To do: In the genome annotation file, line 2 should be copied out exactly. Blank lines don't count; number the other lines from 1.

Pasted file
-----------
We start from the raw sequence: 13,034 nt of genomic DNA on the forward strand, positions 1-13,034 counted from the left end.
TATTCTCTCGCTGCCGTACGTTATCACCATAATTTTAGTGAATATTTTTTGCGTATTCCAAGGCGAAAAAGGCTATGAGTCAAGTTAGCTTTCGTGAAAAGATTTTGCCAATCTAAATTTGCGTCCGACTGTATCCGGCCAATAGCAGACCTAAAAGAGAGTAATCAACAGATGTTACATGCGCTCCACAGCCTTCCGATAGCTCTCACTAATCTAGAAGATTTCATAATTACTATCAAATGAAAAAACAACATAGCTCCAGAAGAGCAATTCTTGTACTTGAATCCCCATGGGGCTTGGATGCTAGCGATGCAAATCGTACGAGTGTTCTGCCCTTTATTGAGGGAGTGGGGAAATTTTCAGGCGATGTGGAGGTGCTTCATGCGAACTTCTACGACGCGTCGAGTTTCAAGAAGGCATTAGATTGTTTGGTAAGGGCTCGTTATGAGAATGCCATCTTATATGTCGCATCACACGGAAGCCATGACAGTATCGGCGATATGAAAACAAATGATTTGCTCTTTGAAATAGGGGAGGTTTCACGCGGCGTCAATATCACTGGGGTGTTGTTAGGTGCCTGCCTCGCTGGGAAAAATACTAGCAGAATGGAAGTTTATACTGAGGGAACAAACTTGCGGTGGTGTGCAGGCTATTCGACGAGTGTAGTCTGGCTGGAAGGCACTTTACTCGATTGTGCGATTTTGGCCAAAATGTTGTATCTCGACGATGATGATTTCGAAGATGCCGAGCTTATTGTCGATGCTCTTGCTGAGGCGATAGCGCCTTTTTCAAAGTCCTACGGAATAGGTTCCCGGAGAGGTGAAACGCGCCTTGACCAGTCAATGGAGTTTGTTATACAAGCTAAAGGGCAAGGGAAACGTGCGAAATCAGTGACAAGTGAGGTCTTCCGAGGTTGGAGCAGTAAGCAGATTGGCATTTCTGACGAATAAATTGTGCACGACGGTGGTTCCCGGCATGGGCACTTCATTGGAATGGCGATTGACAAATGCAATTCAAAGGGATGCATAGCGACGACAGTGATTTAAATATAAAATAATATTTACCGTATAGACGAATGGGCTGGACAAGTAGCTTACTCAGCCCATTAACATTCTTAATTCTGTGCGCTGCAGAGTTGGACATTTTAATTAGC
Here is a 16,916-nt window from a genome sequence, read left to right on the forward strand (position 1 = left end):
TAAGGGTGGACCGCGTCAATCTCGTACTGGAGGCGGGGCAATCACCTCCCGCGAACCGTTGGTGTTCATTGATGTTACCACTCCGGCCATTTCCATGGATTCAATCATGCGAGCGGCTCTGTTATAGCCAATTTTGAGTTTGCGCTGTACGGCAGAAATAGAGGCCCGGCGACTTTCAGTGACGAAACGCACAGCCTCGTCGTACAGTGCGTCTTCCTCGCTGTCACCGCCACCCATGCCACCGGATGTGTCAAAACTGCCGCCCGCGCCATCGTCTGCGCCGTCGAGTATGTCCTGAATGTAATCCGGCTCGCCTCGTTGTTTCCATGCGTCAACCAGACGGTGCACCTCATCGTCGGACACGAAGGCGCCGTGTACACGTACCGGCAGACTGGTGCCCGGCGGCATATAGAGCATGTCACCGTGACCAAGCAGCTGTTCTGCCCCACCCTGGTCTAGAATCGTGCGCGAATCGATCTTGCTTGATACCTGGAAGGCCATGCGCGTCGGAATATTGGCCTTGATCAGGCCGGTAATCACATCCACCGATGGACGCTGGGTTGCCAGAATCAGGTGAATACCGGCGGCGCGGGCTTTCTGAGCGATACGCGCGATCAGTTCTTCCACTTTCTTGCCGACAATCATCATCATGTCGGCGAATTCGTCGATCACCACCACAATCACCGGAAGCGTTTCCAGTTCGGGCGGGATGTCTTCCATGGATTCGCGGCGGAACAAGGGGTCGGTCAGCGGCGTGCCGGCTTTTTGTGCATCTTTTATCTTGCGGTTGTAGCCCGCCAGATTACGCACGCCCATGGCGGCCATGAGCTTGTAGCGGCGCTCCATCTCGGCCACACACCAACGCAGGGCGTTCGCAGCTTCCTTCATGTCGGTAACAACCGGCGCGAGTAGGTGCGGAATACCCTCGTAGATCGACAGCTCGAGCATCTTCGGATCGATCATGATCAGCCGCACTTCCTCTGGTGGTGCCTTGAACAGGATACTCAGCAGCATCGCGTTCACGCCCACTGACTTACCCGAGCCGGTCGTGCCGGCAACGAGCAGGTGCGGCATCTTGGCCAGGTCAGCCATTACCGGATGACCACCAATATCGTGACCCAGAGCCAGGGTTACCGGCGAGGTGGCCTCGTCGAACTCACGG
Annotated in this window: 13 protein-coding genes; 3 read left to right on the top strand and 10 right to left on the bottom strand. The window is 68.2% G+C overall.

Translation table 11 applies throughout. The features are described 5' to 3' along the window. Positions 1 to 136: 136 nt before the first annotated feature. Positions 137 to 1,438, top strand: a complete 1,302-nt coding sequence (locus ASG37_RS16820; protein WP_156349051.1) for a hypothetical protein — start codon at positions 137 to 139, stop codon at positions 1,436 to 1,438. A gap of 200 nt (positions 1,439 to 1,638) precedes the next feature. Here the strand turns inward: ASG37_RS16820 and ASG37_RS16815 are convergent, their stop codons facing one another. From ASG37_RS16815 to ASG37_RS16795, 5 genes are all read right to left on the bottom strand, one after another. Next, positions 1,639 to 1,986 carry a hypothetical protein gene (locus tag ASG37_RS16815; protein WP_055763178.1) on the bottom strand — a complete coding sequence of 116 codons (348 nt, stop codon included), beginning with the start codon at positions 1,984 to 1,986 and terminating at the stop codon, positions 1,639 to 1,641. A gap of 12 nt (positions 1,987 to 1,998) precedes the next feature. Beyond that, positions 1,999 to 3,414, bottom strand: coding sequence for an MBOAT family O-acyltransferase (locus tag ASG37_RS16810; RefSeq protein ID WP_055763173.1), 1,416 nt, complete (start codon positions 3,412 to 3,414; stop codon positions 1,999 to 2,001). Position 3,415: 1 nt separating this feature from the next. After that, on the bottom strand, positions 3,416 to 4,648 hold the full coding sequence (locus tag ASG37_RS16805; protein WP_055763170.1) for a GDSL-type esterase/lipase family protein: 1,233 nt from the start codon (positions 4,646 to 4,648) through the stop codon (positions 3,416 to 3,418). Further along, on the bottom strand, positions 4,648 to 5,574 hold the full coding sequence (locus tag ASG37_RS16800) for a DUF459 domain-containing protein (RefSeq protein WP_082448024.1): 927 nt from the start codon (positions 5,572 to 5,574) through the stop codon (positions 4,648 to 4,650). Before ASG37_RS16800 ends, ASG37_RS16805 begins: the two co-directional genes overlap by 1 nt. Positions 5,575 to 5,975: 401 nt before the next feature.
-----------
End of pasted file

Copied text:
TATTCTCTCGCTGCCGTACGTTATCACCATAATTTTAGTGAATATTTTTTGCGTATTCCAAGGCGAAAAAGGCTATGAGTCAAGTTAGCTTTCGTGAAAAGATTTTGCCAATCTAAATTTGCGTCCGACTGTATCCGGCCAATAGCAGACCTAAAAGAGAGTAATCAACAGATGTTACATGCGCTCCACAGCCTTCCGATAGCTCTCACTAATCTAGAAGATTTCATAATTACTATCAAATGAAAAAACAACATAGCTCCAGAAGAGCAATTCTTGTACTTGAATCCCCATGGGGCTTGGATGCTAGCGATGCAAATCGTACGAGTGTTCTGCCCTTTATTGAGGGAGTGGGGAAATTTTCAGGCGATGTGGAGGTGCTTCATGCGAACTTCTACGACGCGTCGAGTTTCAAGAAGGCATTAGATTGTTTGGTAAGGGCTCGTTATGAGAATGCCATCTTATATGTCGCATCACACGGAAGCCATGACAGTATCGGCGATATGAAAACAAATGATTTGCTCTTTGAAATAGGGGAGGTTTCACGCGGCGTCAATATCACTGGGGTGTTGTTAGGTGCCTGCCTCGCTGGGAAAAATACTAGCAGAATGGAAGTTTATACTGAGGGAACAAACTTGCGGTGGTGTGCAGGCTATTCGACGAGTGTAGTCTGGCTGGAAGGCACTTTACTCGATTGTGCGATTTTGGCCAAAATGTTGTATCTCGACGATGATGATTTCGAAGATGCCGAGCTTATTGTCGATGCTCTTGCTGAGGCGATAGCGCCTTTTTCAAAGTCCTACGGAATAGGTTCCCGGAGAGGTGAAACGCGCCTTGACCAGTCAATGGAGTTTGTTATACAAGCTAAAGGGCAAGGGAAACGTGCGAAATCAGTGACAAGTGAGGTCTTCCGAGGTTGGAGCAGTAAGCAGATTGGCATTTCTGACGAATAAATTGTGCACGACGGTGGTTCCCGGCATGGGCACTTCATTGGAATGGCGATTGACAAATGCAATTCAAAGGGATGCATAGCGACGACAGTGATTTAAATATAAAATAATATTTACCGTATAGACGAATGGGCTGGACAAGTAGCTTACTCAGCCCATTAACATTCTTAATTCTGTGCGCTGCAGAGTTGGACATTTTAATTAGC